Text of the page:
It’s mid-morning on the last day of 2017, and a rare bout of sun shines on the street as I walk into popular Gastown cafe Nelson the Seagull. Though the room is busy, it doesn’t take long for me to spot who I’m here to see—but she’s not alone.
“Can we see you in anything else?” a man asks Jodi Balfour, who is seated at one of Nelson’s cushioned benches. I realize that this fellow has recognized Balfour, an actor, probably from her recent role as Jackie Kennedy on Netflix’s Queen Elizabeth period drama The Crown. They speak for a few minutes, and when he and his wife leave, Balfour turns to me: “This never happens!”
But it could very well start happening. Balfour may have only appeared in one episode of The Crown’s second season, but her impact was felt almost instantly, with the show’s massive fanbase wondering exactly who this new starlet is. So it’s not hard to envision a world in which Balfour is recognized on the regular. Still, she admits, it’s not as though the role changed everything.
“It doesn’t seem to get any easier,” Balfour says of the fact that she does not have any new projects in the works (though fans can next see her in the BBC One/Cinemax co-production Rellik, a gritty crime miniseries that has already aired in Britain and will debut in North America in April 2018). “Hopefully in a few years I won’t be saying that. But right now it’s still going from extremely busy to extremely question mark. It’s such a stupid job! With so much joy.”
Balfour speaks between bites of croissant, baked right here on premises. She is very familiar with this baking, as she is with the whole cafe—because while she is South African by birth, and now lives in Los Angeles, there was a period of time when Balfour lived in Vancouver. Her parents had moved to Vancouver Island, so upon graduating university, she hopped continents to be closer to them. Family friends Jonathan and Lee Snelgar moved to Vancouver themselves a few months later, and moved into Balfour’s “crazy weird shared housing in Kitsilano.” They became incredibly close, and the following year, the three of them joined forces to found Nelson the Seagull.
Jonathan had worked at a prestige bakery back home in South Africa, but for Balfour, the reason to join the sibling duo in opening a cafe was “a bit of a career crisis. I had a really good first year in Vancouver, just doing guest-stars on hilarious shows now to think back to,” she recalls. “And then I didn’t work for like seven months and I freaked out big time.” About five months after opening Nelson, though, Balfour got her first big break as a lead role on Bomb Girls. The show needed her to live in Toronto for six months, so it became harder and harder for her to participate in the bakery.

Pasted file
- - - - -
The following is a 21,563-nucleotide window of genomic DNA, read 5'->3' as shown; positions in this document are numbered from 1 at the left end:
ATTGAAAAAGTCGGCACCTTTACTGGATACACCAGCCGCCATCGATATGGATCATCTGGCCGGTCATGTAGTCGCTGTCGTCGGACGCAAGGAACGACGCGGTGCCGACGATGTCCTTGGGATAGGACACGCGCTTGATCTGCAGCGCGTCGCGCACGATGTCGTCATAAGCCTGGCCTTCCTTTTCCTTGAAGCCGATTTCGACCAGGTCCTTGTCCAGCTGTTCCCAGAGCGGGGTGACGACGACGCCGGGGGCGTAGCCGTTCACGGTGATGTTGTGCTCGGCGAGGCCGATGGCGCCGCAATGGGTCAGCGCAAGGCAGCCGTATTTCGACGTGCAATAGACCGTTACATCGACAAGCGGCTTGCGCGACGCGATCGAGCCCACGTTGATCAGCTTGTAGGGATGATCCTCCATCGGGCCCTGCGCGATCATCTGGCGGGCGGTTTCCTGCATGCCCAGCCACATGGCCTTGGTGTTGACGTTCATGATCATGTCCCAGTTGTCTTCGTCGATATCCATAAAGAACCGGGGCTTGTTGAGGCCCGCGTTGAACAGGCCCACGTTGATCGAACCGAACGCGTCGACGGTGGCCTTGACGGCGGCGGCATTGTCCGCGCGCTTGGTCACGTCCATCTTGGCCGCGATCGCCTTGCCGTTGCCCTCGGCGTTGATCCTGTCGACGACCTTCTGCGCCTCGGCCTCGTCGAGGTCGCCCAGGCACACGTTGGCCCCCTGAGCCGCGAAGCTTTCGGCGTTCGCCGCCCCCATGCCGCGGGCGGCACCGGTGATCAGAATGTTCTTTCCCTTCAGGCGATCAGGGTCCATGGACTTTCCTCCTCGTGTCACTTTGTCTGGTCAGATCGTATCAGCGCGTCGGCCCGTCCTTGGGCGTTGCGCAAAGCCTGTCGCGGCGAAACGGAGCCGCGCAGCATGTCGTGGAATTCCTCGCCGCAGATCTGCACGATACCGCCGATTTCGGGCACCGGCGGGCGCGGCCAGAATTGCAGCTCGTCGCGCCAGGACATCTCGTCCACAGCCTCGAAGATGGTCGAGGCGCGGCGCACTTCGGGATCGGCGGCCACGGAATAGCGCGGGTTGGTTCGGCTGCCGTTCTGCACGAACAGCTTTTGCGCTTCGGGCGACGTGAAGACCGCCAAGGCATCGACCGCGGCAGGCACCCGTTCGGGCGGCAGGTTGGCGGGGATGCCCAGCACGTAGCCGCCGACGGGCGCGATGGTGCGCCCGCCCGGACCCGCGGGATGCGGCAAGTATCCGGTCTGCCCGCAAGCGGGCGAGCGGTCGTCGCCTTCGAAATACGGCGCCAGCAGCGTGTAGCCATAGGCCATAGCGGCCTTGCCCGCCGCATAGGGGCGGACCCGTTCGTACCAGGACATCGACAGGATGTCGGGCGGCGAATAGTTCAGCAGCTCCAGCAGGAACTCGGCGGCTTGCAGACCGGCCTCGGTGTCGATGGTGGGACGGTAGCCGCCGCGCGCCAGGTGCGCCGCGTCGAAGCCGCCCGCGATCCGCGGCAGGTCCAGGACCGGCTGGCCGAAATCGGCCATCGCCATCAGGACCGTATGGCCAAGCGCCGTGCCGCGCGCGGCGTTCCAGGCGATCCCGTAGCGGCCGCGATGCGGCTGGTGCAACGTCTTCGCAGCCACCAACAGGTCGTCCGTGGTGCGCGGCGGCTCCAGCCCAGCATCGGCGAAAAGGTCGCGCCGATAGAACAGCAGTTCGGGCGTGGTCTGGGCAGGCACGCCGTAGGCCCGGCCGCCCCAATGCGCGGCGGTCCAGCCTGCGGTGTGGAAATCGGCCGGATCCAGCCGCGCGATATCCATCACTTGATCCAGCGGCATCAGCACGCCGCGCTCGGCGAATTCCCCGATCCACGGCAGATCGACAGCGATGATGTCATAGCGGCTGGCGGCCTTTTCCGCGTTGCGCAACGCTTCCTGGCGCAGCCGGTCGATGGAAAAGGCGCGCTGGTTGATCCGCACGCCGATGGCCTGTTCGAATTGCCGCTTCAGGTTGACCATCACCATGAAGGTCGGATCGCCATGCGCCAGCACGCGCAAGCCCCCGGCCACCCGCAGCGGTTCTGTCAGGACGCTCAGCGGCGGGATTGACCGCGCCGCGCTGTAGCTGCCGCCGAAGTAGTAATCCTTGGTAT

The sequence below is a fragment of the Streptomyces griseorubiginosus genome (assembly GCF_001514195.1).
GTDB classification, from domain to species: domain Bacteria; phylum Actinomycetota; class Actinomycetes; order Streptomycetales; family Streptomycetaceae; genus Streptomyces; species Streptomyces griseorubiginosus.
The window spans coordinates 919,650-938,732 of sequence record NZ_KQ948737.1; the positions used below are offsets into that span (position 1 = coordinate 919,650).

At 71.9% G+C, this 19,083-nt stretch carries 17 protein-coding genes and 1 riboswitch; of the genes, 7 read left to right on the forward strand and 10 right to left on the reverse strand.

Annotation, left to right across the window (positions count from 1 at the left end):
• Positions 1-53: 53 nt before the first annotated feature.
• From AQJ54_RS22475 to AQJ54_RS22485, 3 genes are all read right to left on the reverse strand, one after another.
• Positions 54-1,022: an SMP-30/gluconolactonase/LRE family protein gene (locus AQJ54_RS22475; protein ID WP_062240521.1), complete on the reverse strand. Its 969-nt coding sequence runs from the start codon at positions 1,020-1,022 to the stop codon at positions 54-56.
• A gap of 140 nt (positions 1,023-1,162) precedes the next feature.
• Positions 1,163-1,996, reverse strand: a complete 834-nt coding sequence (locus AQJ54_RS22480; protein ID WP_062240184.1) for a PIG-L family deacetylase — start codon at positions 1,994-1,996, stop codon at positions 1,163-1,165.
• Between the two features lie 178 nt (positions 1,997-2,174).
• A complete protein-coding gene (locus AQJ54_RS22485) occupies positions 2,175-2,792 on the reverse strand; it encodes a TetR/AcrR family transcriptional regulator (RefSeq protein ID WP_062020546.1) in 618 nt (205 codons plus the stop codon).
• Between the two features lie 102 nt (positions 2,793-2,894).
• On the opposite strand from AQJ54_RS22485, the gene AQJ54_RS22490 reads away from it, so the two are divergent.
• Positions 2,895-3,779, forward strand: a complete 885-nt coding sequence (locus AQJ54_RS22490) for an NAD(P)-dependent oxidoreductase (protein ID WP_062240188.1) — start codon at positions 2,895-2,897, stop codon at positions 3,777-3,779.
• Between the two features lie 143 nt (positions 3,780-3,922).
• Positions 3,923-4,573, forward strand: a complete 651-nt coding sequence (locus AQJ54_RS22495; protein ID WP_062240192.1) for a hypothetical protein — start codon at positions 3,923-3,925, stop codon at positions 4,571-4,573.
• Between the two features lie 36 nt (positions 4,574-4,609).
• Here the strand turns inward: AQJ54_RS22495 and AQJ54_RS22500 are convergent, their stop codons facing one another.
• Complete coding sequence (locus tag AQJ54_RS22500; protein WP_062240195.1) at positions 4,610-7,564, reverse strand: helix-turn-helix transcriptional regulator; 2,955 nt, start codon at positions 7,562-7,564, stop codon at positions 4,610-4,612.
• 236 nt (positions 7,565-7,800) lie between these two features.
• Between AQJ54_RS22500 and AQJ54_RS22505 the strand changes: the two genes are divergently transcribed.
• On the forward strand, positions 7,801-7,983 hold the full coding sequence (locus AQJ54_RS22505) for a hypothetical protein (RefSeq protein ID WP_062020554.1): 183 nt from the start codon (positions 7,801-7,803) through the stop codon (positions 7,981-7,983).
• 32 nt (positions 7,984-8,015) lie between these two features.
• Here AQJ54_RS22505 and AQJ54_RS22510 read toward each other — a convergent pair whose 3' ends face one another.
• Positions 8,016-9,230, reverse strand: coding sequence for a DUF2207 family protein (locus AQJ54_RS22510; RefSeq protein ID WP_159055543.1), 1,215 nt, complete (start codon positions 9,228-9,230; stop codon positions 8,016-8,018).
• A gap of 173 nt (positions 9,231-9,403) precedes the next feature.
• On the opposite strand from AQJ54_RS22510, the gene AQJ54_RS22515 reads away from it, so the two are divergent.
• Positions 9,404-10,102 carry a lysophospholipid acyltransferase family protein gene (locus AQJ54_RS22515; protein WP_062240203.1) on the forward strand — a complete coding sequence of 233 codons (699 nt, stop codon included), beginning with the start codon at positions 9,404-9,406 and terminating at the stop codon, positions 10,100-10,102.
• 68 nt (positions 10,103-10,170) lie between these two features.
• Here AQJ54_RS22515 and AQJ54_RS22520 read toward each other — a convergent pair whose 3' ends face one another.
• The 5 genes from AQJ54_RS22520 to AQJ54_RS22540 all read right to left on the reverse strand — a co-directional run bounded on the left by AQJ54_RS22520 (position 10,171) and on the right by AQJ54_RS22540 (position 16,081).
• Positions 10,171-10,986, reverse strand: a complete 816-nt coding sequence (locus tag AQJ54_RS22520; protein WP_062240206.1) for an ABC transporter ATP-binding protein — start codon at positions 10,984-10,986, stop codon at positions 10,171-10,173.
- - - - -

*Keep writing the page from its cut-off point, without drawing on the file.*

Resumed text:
“This place has always been a labour of love,” she says. “Jonathan and Lee, for the first two years, were here all day every day, so it wasn’t constructed in a way that I could still partake from afar.” So she split from the siblings professionally speaking, although they remain close to this day. (In fact, later in our conversation, who walks in but Jonathan. He heads straight for Balfour, and they hug the way only good friends do.)
Bomb Girls was cancelled after its second season, which aired in 2013. Not long after, Balfour made the move to Los Angeles. She had a leading role on Cinemax’s Quarry, which ran for one season in 2016; and then came Mrs. Kennedy and The Crown. It is one of the most expensive television shows in history, and undoubtedly a daunting set to walk onto—but Balfour felt immediately welcome.
“From the moment I stepped onto the makeup trailer they were just hugs all around, as though I’d been there for years,” she says of The Crown’s main cast, including the remarkable Claire Foy, who plays Queen Elizabeth. “The best kind of people.” It must have helped her nerves some, since she was playing such an iconic figure—though she does joke that she got through it by having “three panic attacks a week.”
To prepare, Balfour “read everything there was to read and watched everything there was to watch,” and worked with dialect coach to attempt perfecting Kennedy’s distinctive pitch and drawl. Still, sinking into such a meaty role came with many challenges. “Where I feel my strength lies as an actress is when I’m allowed to be messy and explore and fuck up and make shit up in the moment, and this was not that at all,” Balfour admits. “For me it felt like I was acting in a glass box. I wanted to find a level of that play and spontaneity and discovery and not have decided everything. But almost, metaphorically, if I went a step too far, I would have shattered the whole thing.”
Balfour’s performance is calculated but sincere; and while it shows her prowess, there are also some aspects of the role that she must inherently possess. Much like Kennedy, Balfour commands attention in a room. She has a lightness, and a beauty that extends far beyond her appearance.